(Susan M. Pigott is a fountain pen collector, pen and paperholic, photographer, and professor. You can find more from Susan on her blog Scribalishess.)
I don't know why I never considered purchasing a Franklin-Christoph fountain pen. I've seen a few photos of their pens in ice acrylic, and those didn't interest me. But after Franklin-Christoph came out with their monster 1.9 music nib, I found myself on their Web site looking at their pen offerings. One caught my eye: the Model 19. I liked the shape of the pen, and I saw they were working on a new color combination that I thought was unique and gorgeous–smoke with cinnamaroon bands.
I haunted the site daily, wondering when the new color would come out. Finally, I emailed them to get the date and received a response almost immediately: "They're done and should be on the Web site tomorrow!" The next day I ordered one.
The pen arrived a few days later, but I made myself wait until Friday, my writing day, to open it. It was well-packaged, and by that I mean an outer postal box, an inner postal box, bubble wrap, and packing paper around a plain white cardboard box with the Franklin-Christoph logo.
Inside was a maroon leather zip pouch with the pen, two blue ink cartridges, a couple of Franklin-Christoph business cards, and a Mike Masuyama card verifying that my medium 18K nib was ground by him into stub.
The pen is large. The barrel is .61 inches in diameter, and it's certainly the fattest pen I've used. It's a good thing they included the pen pouch, because Model 19 absolutely won't fit in my Franklin-Christoph Penvelope.
Although the barrel is wide, the grip gradually narrows from .50 inches to .425 closest to the nib. So, while the pen itself is much wider than my other fountain pens, when you compare the grips, they aren't drastically different.
Its length is more typical of fountain pens: 5.50 inches capped, 5.1 inches uncapped, and 6.62 inches posted (though I would never post this pen). At only 28.35 grams without ink, the pen isn't heavy for its size.
Made of thick acrylic, this version has swirls of dark and light gray with beautiful sheen. The cinnamaroon bands sparkle and offer a truly unusual contrast to the smoke colors.
The clip is rhodium plated and etched with four diamonds. I never use the clip on my pens, but this one seems sturdy.
The cap top is inscribed with the Franklin-Christoph logo, and "Franklin-Christoph" is etched into the cap where ordinarily you might find a cap ring.
The nib is a single-tone, rhodium-plated 18K gold nib with minimal styling. A yellow diamond with the logo adorns the nib. I'll admit I don't like this nib's design (the stainless steel nibs are actually prettier). The etched yellow diamond clashes with the rhodium plating of the nib. I wish they had simply etched the logo into the nib itself (like they do on the stainless steel nibs) and added scroll work.
I like the size of the nib and the stub doesn't catch on the paper like some of my italic nibs do. Although the nib has no flex, it's springy, and you can get a little line variation if you press down.
I've noticed a few hard starts and a tiny bit of skipping with this nib. Normally I wash a new nib thoroughly before inking it, but I failed to do that this time. When I change ink, I'll do a good cleaning and see if the skipping stops. The problem may be related to the converter. I noticed that the ink pooled in the middle of the converter after the pen had been lying on its side for the evening. I had to force the ink down using the knob to get it flowing again.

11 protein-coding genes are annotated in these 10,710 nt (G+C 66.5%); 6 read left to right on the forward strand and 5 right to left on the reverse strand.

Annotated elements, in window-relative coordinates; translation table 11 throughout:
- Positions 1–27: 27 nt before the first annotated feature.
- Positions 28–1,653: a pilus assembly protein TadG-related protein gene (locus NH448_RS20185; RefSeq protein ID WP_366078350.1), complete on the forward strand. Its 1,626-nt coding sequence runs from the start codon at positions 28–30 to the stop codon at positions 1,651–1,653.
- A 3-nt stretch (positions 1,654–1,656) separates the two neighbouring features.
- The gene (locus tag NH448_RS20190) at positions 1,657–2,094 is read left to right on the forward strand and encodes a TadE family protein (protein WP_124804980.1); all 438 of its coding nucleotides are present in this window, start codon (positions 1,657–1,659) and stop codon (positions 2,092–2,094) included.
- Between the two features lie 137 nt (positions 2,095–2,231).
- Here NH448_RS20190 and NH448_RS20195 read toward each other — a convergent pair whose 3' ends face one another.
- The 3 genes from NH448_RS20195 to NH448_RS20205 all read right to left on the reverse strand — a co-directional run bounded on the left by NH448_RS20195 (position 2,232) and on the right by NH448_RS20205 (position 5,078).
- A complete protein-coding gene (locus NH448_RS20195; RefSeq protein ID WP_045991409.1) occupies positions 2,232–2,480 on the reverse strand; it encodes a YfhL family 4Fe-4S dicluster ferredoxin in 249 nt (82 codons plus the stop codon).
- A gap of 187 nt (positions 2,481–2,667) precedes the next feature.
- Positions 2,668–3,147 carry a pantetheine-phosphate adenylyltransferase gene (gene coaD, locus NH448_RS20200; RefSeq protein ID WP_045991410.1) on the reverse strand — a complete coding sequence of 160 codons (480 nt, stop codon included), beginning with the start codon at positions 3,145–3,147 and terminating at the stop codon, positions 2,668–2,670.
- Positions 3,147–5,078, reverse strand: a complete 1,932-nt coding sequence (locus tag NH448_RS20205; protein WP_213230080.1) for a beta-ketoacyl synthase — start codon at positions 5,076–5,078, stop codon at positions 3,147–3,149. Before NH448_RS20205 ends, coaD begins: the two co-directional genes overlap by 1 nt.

The pen uses cartridges or an included converter. The cartridges look minuscule next to this big pen. The converter seems adequately sized, but I'm not impressed with its performance so far. It lacks a metal ball to keep the ink flowing. And, unlike other models in the Franklin-Christoph line, apparently you can't turn the Model 19 into an eyedropper.
Unfortunately, this pen is simply too wide for my small hands. I noticed that, after just a few pages of writing, my wrist felt fatigued, a problem I've not encountered with my other fountain pens. It's not the weight of the pen; the large barrel seems to be the main issue.
Franklin-Christoph offers a lifetime warranty on the pen, which tells me these pens are built to last. There's also a generous 30-day return policy, no questions asked.
You can order the Model 19 from Franklin-Christoph with a stainless steel nib in a variety of sizes for $195. If you want it with the impressively-sized music nib either in shiny stainless steel or the new stealth shadow, you'll pay $205. With 18K nibs from EF to B the cost is $285. For a Masuyama specialty nib in stainless steel you'll pay $210 and $300 for an 18K.
- Stunning pen at a reasonable price. The smoke design with the cinnamaroon bands is unique and beautiful.
- An amazing variety of nib choices in both steel and 18K gold.
- Very light pen considering its size.
- The Masuyama medium stub writes beautifully (but see below under cons).
- Comes with a handy zippered pen pouch. You'll need this, as the pen won't fit in normal-sized pen loops or pen cases.
- Prompt and courteous customer service.
- Comes with a lifetime warranty.
- This pen is large. If you have small hands it might not be comfortable for you.
- I prefer piston-fillers over cartridge/converter pens. But converters are often easier to clean.
- The converter does not move the ink to the feed without some user intervention, which is bothersome. This could be due to the ink I was using (Diamine Red Dragon). Some inks flow better than others.
- My nib had some hard starts and a little bit of skipping, perhaps due to the converter/feed flow problem.
- I don't particularly like the 18K nib design, but this is purely personal taste.